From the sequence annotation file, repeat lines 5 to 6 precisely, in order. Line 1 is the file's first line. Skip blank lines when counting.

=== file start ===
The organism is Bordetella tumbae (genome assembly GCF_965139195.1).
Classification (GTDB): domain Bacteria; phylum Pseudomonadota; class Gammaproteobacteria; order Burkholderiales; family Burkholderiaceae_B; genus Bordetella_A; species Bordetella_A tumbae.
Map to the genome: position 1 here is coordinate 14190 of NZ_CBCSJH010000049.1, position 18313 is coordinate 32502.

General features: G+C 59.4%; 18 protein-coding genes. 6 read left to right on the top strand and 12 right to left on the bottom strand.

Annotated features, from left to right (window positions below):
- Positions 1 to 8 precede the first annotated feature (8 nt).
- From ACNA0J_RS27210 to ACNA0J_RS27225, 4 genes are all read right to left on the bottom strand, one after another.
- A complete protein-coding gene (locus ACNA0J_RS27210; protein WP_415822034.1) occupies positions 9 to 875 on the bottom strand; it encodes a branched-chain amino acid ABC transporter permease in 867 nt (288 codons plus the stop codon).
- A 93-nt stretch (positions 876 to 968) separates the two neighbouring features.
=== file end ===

Annotated features, from left to right (window positions below):
- Positions 1 to 8 precede the first annotated feature (8 nt).